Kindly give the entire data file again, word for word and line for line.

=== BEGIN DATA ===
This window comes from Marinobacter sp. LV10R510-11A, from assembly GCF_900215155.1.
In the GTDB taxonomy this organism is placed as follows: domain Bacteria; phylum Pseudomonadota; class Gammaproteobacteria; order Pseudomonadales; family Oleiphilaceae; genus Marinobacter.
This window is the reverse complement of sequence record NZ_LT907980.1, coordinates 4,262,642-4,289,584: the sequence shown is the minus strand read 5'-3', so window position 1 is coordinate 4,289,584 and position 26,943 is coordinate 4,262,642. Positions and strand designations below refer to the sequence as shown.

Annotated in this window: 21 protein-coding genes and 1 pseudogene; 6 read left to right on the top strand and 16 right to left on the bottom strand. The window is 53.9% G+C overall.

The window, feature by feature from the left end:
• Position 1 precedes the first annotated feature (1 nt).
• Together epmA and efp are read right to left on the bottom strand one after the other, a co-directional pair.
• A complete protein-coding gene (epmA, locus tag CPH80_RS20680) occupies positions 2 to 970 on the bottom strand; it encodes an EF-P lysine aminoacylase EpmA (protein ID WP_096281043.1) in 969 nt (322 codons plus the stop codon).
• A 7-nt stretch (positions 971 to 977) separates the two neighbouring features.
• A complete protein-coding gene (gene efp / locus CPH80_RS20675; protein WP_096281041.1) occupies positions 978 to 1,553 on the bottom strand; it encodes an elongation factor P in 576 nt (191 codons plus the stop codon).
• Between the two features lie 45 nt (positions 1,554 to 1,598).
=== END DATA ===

This window comes from Marinobacter sp. LV10R510-11A, from assembly GCF_900215155.1.
In the GTDB taxonomy this organism is placed as follows: domain Bacteria; phylum Pseudomonadota; class Gammaproteobacteria; order Pseudomonadales; family Oleiphilaceae; genus Marinobacter.
This window is the reverse complement of sequence record NZ_LT907980.1, coordinates 4,262,642-4,289,584: the sequence shown is the minus strand read 5'-3', so window position 1 is coordinate 4,289,584 and position 26,943 is coordinate 4,262,642. Positions and strand designations below refer to the sequence as shown.

Annotated in this window: 21 protein-coding genes and 1 pseudogene; 6 read left to right on the top strand and 16 right to left on the bottom strand. The window is 53.9% G+C overall.

The window, feature by feature from the left end:
• Position 1 precedes the first annotated feature (1 nt).
• Together epmA and efp are read right to left on the bottom strand one after the other, a co-directional pair.
• A complete protein-coding gene (epmA, locus tag CPH80_RS20680) occupies positions 2 to 970 on the bottom strand; it encodes an EF-P lysine aminoacylase EpmA (protein ID WP_096281043.1) in 969 nt (322 codons plus the stop codon).
• A 7-nt stretch (positions 971 to 977) separates the two neighbouring features.
• A complete protein-coding gene (gene efp / locus CPH80_RS20675; protein WP_096281041.1) occupies positions 978 to 1,553 on the bottom strand; it encodes an elongation factor P in 576 nt (191 codons plus the stop codon).
• Between the two features lie 45 nt (positions 1,554 to 1,598).